While it's still possible to address this complex problem purely using string based searching, as you can probably guess, it's absolutely impractical to do so.

There would arise countless of pattern-matching problems throughout your programming journey but that doesn't mean you have to draft such an intricate logic for each and every such problem.

In order to describe such patterns neatly, compactly and efficiently, we have at our dispense regular expressions.

So now that we know about the exact purpose of using regular expressions in code, let's dive right into exploring what they are.

What are regular expressions?

Regular expressions enter the game exactly when we want to work with patterns in strings.

In simple words:

Regular expressions are a means of describing patterns.

Sometimes also referred to as regex, regular expressions are used to describe patterns in strings, and are ultimately used to help in finding particular sequences of characters in strings.

Many modern high-level programming languages — the likes of Python, Go, Java, PHP, JavaScript — all support regular expressions out of the box.

They are a superbly compact and powerful way of performing searching routines over strings.

As a quick example to illustrate the potential of regular expressions, let's recall the second task that we solved above — the one with a for loop. The pattern to match was as follows: a lowercase letter, followed by 10 digits.

The manual JavaScript code, as shown above, was 14 lines long. Now, let's solve the same issue using a regular expression:

function isCorrect(str) {
   return /^[a-z]\d{10}$/.test(str);

Notice the expression /^[a-z]\d{10}$/ here — this is the regular expression that describes the aforementioned pattern.

Here's a quick go-through on what's going on in the expression:

  • ^ is an anchor that marks the beginning of the string (that'll eventually be compared against this regular expression).
  • [a-z] denotes a character set that matches a character in the range a to z.
  • \d denotes a character class that matches a single digit.
  • {10} is a quantifier to get \d to occur exactly 10 times.
  • $ is another anchor but this time it marks the end of the string.

Altogether, this terse regular expression describes our pattern pretty neatly.

The test() method following the regular expression in the code above is a method of the RegExp interface in JavaScript. It simply tests whether a string abides by the pattern described in the calling regular expression.

Just to leave you with a little bit of enthusiasm of what's possible with regex, and what you'll eventually learn in this course, let's also solve the third task given above to us.

Here's the pattern desired: a lowercase or uppercase letter, followed by an uppercase letter or an underscore (_), followed by 10 digits or whitespace characters (i.e. spaces, tabs or newlines), and then optionally followed by a hyphen (-) or an underscore (_).

And here's the code to test a string for this pattern:

function isCorrect(str) {
   return /^[a-zA-Z][A-Z_][\d \t\n]{10}[-_]?$/.test(str);

Seems complex and ugly?

Well, regular expressions can indeed turn pretty ugly very quickly. But the good thing is that they can describe superbly complicated patterns in the matter of seconds using this ugly nature. (BTW, personally, we don't feel that they're that ugly.)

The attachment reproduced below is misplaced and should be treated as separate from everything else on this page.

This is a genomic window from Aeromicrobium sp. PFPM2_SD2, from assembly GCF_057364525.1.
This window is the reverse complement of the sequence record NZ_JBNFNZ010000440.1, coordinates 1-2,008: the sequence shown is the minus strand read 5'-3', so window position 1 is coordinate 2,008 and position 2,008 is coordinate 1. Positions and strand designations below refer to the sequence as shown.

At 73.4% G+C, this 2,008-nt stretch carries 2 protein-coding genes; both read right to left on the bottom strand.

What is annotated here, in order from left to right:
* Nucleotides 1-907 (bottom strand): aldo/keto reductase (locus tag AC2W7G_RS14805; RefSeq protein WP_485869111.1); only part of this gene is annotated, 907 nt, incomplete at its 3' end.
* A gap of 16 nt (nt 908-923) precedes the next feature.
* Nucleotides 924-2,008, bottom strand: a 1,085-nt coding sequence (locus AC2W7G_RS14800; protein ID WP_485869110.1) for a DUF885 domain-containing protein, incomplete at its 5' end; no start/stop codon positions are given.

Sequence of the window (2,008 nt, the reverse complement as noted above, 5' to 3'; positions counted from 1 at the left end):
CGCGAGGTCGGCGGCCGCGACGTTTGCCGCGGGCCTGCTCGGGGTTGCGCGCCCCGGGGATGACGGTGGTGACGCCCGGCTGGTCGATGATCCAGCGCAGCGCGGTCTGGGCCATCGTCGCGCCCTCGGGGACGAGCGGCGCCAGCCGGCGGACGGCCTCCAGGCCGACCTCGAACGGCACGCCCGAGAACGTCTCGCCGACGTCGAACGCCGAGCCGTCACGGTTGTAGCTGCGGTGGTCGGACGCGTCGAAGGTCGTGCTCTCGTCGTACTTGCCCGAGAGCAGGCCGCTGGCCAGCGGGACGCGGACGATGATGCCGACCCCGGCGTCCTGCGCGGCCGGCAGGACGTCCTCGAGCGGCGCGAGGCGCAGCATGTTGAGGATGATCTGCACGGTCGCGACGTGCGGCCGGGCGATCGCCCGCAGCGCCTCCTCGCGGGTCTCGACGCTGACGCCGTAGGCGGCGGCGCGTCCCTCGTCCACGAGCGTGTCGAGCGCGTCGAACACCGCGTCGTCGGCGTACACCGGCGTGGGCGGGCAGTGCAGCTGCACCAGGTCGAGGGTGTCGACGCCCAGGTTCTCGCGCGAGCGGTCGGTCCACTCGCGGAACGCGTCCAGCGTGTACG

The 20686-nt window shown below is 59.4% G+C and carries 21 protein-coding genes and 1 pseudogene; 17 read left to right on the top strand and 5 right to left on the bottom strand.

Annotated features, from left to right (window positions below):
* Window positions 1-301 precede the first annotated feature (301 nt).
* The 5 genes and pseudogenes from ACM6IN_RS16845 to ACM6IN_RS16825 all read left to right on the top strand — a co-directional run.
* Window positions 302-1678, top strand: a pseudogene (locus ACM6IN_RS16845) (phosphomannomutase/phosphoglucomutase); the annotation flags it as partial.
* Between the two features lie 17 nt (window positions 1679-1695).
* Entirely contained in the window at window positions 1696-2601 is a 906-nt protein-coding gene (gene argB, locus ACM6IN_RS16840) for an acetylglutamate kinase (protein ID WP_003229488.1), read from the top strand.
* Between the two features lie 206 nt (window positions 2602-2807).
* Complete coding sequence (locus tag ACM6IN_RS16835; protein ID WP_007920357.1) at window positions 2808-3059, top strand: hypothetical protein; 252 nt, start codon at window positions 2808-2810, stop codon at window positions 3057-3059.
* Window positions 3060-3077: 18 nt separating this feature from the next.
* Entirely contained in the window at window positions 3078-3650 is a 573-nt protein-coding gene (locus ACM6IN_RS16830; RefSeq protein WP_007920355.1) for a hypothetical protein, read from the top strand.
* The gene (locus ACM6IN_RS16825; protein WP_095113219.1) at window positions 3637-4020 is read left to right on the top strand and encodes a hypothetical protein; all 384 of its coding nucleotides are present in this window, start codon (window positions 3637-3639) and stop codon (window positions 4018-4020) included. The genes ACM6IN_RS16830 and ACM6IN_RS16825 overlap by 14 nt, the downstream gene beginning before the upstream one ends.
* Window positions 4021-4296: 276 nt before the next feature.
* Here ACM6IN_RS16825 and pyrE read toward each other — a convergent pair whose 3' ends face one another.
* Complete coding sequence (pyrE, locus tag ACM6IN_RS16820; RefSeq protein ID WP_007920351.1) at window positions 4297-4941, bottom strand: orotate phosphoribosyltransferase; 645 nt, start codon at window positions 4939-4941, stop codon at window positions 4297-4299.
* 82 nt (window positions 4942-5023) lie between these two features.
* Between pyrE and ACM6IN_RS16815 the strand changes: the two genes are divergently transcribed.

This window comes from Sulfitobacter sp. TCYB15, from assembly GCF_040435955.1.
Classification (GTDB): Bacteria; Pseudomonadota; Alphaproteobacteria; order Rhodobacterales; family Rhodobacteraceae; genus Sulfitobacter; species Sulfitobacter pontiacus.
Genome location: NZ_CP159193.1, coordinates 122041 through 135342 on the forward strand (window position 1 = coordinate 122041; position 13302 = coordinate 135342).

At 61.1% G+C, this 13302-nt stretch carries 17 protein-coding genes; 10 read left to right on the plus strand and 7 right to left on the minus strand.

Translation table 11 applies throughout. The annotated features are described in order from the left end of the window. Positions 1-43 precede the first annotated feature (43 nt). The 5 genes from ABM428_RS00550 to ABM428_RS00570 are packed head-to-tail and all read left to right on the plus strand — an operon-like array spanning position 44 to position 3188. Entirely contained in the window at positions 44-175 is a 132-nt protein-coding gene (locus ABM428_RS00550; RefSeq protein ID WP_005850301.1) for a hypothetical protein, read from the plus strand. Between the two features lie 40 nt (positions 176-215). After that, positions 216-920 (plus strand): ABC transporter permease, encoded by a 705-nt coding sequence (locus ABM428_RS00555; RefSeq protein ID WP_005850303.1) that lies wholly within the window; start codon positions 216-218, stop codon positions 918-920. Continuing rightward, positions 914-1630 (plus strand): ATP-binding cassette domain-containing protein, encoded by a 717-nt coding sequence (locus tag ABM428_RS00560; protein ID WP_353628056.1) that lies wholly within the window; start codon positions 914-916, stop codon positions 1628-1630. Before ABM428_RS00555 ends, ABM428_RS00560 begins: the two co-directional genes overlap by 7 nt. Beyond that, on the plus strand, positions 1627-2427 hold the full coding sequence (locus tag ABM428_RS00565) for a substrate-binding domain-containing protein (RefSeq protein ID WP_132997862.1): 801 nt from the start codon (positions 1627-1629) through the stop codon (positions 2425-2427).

And the best thing is, you won't find them ugly any more once you get over with this course.

About this course

In this course, we'll take a detailed look over regular expressions in JavaScript.

We'll start with the very basics, understanding such things as how regular expressions work; regular expression literals (//) and the RegExp interface in JavaScript; the replace() string method; and so on.

From here, we'll carry it forward and explore the various concepts in regular expressions in detail.

In particular, we'll see what are flags and how they are used to modify the searching behavior of regular expressions, and then what are quantifiers and how they are used to repeat a particular pattern a given number of times.

We'll then see what are character sets and how we can use them to define a set of characters to match a single character in a test string against, before moving over to consider character classes which are simply predefined character sets.

Following this, we'll learn about grouping patterns within regular expressions using non-capturing and capturing groups. Capturing groups are used for the purposes of backreferencing which is basically to save matches for future use.

Regular expressions in JavaScript have the ability to perform searching before a given pattern and even ahead of it, while not counting the matching sequence in the overall regex match. These are known as lookbehinds and lookaheads, respectively . We'll explore them in the regex assertions chapter.

Finally, we'll end with a thorough discussion on the various string methods and RegExp methods where we can use regular expressions to perform searching operations over given strings.

This whole course will make sure that, by the end of it, you feel extremely confident in using regular expressions in your code. You'll be able to construct patterns for literally every single searching problem that you can imagine of.

Yes, that's right!

And not only this but using the concepts learnt in this course, you could use regular expressions in other programming languages confidently as well.

So are you ready to begin the learning?

"I created Codeguage to save you from falling into the same learning conundrums that I fell into."

— Bilal Adnan, Founder of Codeguage